I like these thought puzzles.
There is something mysterious about the notion of ‘good for’. Consider a possible world that contains only a single item: a stunning Vermeer painting. Leave aside any doubts you might have about whether paintings can be good in a world without viewers, and accept for the sake of argument that this painting has aesthetic value in that world. It seems intuitively plausible to claim that the value of this world is constituted solely by the aesthetic value of the painting. But now consider a world which contains one individual living a life that is good for them. How are to describe the relationship between the value of this world, and the value of the life lived in it for the individual? Are we to say that the world has a value at all? How can it, if the only value it contains is ‘good for’ as opposed to just ‘good’? And yet we surely do want to say that this world is better (‘more good’) than some other empty world. Well, should we say that the world is good, and is so because of the good it contains ‘for’ the individual? This fails to capture the idea that there is in fact nothing of value in this world except what is good for the individual.
Thoughts such as these led G.E. Moore to object to the very idea of ‘good for’ (Moore 1903, pp. 98–9). Moore argued that the idea of ‘my own good’, which he saw as equivalent to what is ‘good for me’, makes no sense. When I speak of, say, pleasure as what is good for me, he claimed, I can mean only either that the pleasure I get is good, or that my getting it is good. Nothing is added by saying that the pleasure constitutes my good, or is good for me.
But the distinctions I drew between different categories of value above show that Moore’s analysis of the claim that my own good consists in pleasure is too narrow. Indeed Moore’s argument rests on the very assumption that it seeks to prove: that only the notion of ‘good’ is necessary to make all the evaluative judgements we might wish to make. The claim that it is good that I get pleasure is, logically speaking, equivalent to the claim that the world containing the single Vermeer is good. It is, so to speak, ‘impersonal’, and leaves out of account the special feature of the value of well-being: that it is good for individuals.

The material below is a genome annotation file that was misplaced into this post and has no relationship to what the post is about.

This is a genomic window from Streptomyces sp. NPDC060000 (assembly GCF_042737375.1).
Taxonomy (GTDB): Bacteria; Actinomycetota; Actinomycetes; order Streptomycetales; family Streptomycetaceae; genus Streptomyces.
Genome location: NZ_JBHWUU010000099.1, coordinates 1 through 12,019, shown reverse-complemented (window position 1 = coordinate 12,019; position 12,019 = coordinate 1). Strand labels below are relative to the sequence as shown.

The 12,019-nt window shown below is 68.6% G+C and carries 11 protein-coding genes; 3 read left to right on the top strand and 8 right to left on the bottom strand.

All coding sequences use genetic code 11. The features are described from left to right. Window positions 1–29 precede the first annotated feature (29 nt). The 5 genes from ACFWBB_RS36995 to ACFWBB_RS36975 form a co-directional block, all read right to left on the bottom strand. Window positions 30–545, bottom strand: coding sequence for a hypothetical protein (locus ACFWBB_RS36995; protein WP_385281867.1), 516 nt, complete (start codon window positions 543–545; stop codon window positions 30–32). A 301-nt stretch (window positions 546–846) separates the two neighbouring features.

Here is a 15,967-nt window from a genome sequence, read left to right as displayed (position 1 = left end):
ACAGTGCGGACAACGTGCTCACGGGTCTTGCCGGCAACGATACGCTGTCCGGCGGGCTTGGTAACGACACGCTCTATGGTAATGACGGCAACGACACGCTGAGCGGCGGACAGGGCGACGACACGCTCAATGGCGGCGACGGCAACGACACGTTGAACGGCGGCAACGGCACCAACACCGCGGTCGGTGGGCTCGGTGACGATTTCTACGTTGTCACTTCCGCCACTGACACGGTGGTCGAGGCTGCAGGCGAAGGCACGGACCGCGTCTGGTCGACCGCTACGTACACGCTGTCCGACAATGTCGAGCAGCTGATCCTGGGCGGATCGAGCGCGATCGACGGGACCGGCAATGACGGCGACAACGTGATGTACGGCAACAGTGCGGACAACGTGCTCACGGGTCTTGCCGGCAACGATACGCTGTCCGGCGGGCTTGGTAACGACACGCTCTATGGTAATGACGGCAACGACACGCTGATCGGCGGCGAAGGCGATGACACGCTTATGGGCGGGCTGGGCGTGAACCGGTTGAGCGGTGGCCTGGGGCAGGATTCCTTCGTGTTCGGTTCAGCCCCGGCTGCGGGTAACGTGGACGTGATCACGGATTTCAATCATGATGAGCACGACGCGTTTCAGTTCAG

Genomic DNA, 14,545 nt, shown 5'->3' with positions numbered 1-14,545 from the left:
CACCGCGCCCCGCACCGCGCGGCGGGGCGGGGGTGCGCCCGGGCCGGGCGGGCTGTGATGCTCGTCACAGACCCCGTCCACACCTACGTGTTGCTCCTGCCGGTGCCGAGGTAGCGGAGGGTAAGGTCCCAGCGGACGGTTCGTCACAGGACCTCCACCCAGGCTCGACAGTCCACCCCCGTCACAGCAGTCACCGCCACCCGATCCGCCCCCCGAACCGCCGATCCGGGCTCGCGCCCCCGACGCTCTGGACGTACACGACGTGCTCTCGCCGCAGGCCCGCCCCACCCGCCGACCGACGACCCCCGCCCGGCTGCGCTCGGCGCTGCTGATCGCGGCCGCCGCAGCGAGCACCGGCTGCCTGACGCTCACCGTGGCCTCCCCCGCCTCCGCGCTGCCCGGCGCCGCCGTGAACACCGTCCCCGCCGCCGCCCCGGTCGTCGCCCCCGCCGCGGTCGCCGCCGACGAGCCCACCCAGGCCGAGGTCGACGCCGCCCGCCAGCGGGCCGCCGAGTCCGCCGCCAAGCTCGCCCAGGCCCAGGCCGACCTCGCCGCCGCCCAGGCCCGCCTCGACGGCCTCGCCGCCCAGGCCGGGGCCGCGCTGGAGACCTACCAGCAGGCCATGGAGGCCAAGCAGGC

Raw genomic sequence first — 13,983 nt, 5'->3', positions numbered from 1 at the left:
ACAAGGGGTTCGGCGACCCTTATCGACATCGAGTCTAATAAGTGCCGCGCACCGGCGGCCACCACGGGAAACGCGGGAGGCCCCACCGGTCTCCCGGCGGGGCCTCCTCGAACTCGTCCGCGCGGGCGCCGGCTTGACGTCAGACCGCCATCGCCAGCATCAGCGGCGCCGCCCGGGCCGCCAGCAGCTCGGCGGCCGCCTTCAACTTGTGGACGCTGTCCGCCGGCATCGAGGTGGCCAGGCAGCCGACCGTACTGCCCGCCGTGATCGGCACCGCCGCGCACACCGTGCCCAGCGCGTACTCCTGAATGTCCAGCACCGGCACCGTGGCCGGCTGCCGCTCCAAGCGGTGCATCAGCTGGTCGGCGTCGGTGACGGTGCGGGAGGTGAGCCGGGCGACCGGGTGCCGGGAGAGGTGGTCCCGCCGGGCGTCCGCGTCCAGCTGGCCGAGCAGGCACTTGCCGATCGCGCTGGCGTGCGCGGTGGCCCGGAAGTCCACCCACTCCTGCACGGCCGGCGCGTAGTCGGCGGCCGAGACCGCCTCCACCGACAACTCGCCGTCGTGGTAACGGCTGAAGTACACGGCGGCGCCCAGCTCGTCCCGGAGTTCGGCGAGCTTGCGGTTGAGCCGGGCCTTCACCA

Indeed, one way to respond both to Moore’s challenge, and to the puzzles above, is to try, when appropriate, to do without the notion of ‘good’ (see Kraut 2011) and make do with ‘good for’, alongside the separate and non-evaluative notion of reasons for action. Thus, the world containing the single individual with a life worth living, might be said to contain nothing good per se, but a life that is good for that individual. And this fact may give us a reason to bring about such a world, given the opportunity.
I mention it only due to Thom mentioning FDR's 4 freedoms, one being 'freedom from want'. In the utilitarian field the topic might be well-being/.
.Language was mentioned a few posts back. Trump speaks at a 4th grade level according to some linguistic commentary. Speaking at a level they can understand is about right. "Are You Smarter Than A 5th Grader?" was on TV awhile back. Maybe Rubio and Cruz ought to try some Mister Rogers speak to gain ground among the gop base.